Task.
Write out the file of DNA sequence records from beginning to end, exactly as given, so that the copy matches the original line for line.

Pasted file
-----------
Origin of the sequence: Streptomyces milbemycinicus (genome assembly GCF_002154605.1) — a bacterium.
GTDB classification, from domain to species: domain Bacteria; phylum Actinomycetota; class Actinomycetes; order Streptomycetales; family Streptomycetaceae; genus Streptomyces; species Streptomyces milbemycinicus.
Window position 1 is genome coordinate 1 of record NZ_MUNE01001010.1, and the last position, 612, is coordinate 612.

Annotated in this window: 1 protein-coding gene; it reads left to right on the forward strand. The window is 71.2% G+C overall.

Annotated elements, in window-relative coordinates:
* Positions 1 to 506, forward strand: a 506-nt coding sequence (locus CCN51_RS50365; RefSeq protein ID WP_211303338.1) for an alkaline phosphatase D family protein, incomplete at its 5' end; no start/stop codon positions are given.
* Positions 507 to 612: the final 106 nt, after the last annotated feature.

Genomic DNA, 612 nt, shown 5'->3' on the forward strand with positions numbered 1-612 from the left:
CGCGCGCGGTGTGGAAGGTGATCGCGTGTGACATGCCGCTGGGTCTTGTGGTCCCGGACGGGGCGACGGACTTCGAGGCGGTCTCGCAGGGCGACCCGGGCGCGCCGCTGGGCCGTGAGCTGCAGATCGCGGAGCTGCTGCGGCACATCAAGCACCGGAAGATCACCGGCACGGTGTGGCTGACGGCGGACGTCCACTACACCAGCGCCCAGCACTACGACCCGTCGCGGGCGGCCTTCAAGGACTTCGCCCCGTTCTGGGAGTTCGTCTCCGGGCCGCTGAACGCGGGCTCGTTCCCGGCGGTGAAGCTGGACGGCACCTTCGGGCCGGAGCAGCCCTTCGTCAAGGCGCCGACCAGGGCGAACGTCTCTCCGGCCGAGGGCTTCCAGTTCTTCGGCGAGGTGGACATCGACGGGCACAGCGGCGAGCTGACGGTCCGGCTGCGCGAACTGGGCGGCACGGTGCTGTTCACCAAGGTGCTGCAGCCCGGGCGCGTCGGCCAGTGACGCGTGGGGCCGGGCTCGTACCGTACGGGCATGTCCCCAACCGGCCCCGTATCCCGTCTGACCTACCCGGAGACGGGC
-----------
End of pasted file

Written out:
Origin of the sequence: Streptomyces milbemycinicus (genome assembly GCF_002154605.1) — a bacterium.
GTDB classification, from domain to species: domain Bacteria; phylum Actinomycetota; class Actinomycetes; order Streptomycetales; family Streptomycetaceae; genus Streptomyces; species Streptomyces milbemycinicus.
Window position 1 is genome coordinate 1 of record NZ_MUNE01001010.1, and the last position, 612, is coordinate 612.

Annotated in this window: 1 protein-coding gene; it reads left to right on the forward strand. The window is 71.2% G+C overall.

Annotated elements, in window-relative coordinates:
* Positions 1 to 506, forward strand: a 506-nt coding sequence (locus CCN51_RS50365; RefSeq protein ID WP_211303338.1) for an alkaline phosphatase D family protein, incomplete at its 5' end; no start/stop codon positions are given.
* Positions 507 to 612: the final 106 nt, after the last annotated feature.

Genomic DNA, 612 nt, shown 5'->3' on the forward strand with positions numbered 1-612 from the left:
CGCGCGCGGTGTGGAAGGTGATCGCGTGTGACATGCCGCTGGGTCTTGTGGTCCCGGACGGGGCGACGGACTTCGAGGCGGTCTCGCAGGGCGACCCGGGCGCGCCGCTGGGCCGTGAGCTGCAGATCGCGGAGCTGCTGCGGCACATCAAGCACCGGAAGATCACCGGCACGGTGTGGCTGACGGCGGACGTCCACTACACCAGCGCCCAGCACTACGACCCGTCGCGGGCGGCCTTCAAGGACTTCGCCCCGTTCTGGGAGTTCGTCTCCGGGCCGCTGAACGCGGGCTCGTTCCCGGCGGTGAAGCTGGACGGCACCTTCGGGCCGGAGCAGCCCTTCGTCAAGGCGCCGACCAGGGCGAACGTCTCTCCGGCCGAGGGCTTCCAGTTCTTCGGCGAGGTGGACATCGACGGGCACAGCGGCGAGCTGACGGTCCGGCTGCGCGAACTGGGCGGCACGGTGCTGTTCACCAAGGTGCTGCAGCCCGGGCGCGTCGGCCAGTGACGCGTGGGGCCGGGCTCGTACCGTACGGGCATGTCCCCAACCGGCCCCGTATCCCGTCTGACCTACCCGGAGACGGGC